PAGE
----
Efficacy and safety of single injection of cross-linked Sodium hyaluronate versus three injections of high molecular weight Sodium hyaluronate for knee osteoarthritis

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Efficacy and safety of single injection of cross-linked Sodium hyaluronate versus three injections of high molecular weight Sodium hyaluronate for knee osteoarthritis

Knee osteoarthritis (OA) is one of the major causes of disability throughout the world. OA was designated as the fourth leading cause of years lived with disability at global level reporting for 3.0% of total global years lived with disability (YLDs) in 2000 according to the World Health Report. The loss of hyaluronan in the synovial fluid and cartilage of the knee cause joint pain and stiffness in knee OA patients.

HA CW et al. executed a randomized, multi-center, double-blind, non-inferiority study to investigate the efficacy and safety of a cross-linked hyaluronate (XLHA, single injection form) distinguished with a linear high molecular hyaluronate (HMWHA, thrice injection form) in symptomatic knee osteoarthritis patients.

A total of 287 patients with osteoarthritis (Kellgren-Lawrence grade I to III) were randomized to each group. To maintain double-blindeness, three weekly injections were given in both groups but two times of saline injections preceded the XLHA injection. Twelve weeks after last injection, the primary endpoint revealed the change of weight-bearing pain (WBP). As per the secondary outcomes, Western Ontario and McMaster Universities Osteoarthritis index; pain at rest, at night, or in motion; OMERACT-OARSI responder rate; proportion of patients attaining at least 20 mm or 40% reduction in WBP; and rate of rescue medicine use and its total consumption were considered.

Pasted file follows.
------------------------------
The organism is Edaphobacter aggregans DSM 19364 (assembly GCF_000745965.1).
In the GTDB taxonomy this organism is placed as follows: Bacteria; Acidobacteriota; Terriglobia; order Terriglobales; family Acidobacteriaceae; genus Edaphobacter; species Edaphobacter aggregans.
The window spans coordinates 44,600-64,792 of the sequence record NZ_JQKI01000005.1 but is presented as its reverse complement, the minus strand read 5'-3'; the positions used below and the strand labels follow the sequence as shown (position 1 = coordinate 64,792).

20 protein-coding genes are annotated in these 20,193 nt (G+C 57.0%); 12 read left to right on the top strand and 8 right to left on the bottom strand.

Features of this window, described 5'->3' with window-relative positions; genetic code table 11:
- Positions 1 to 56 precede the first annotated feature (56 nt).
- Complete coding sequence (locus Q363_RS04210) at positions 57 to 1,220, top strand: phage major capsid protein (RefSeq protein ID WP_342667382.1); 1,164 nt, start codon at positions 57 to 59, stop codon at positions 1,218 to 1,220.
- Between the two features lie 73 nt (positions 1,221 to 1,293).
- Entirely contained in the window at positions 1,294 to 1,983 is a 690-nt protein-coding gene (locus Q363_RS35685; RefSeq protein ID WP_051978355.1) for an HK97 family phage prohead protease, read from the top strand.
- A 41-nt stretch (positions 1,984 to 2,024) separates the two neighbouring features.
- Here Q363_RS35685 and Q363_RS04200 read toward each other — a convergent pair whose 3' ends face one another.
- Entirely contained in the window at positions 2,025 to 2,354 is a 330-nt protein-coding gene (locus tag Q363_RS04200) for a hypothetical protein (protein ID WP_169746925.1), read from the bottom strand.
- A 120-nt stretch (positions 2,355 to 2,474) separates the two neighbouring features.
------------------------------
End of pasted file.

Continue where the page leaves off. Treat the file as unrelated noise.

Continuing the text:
Non-inferiority of XLHA to HMWHA as the lower bound of 95% CI (-1.9 mm, 10.1 mm) was well above the predefined margin (-10 mm) as the mean changes of WBP at 12 weeks after the final injection was -33.3 mm and -29.2 mm with XLHA and HMWHA. No significant between-group differences were observed in all the secondary endpoints. The most common adverse event was pain at the injection site and with no major safety concerns.

These findings revealed that the single cross-linked hyaluronate injection was non-inferior to three injections of linear high molecular hyaluronate with respect to WBP reduction. Hence, XLHA is an effective and safe treatment for knee osteoarthritis.

Source:

BMC Musculoskelet Disord. 2017 May 26;18(1):223

Link to the source:

https://www.ncbi.nlm.nih.gov/pubmed/28549436

Original title of article:

Efficacy and safety of single injection of cross-linked sodium hyaluronate vs. three injections of high molecular weight sodium hyaluronate for osteoarthritis of the knee: a double-blind, randomized, multi-center, non-inferiority study

Authors:

Ha CW et al.

SearchTags: 
Therapeutic, Sodium hyaluronate, Osteoarthritis, Knee, Glycosaminoglycan, Randomized double-blind multi-center non-inferiority trial, Efficacy, Safety, Western Ontario and McMaster Universities Osteoarthritis index, OMERACT-OARSI responder rate, Injection site pain, Injection
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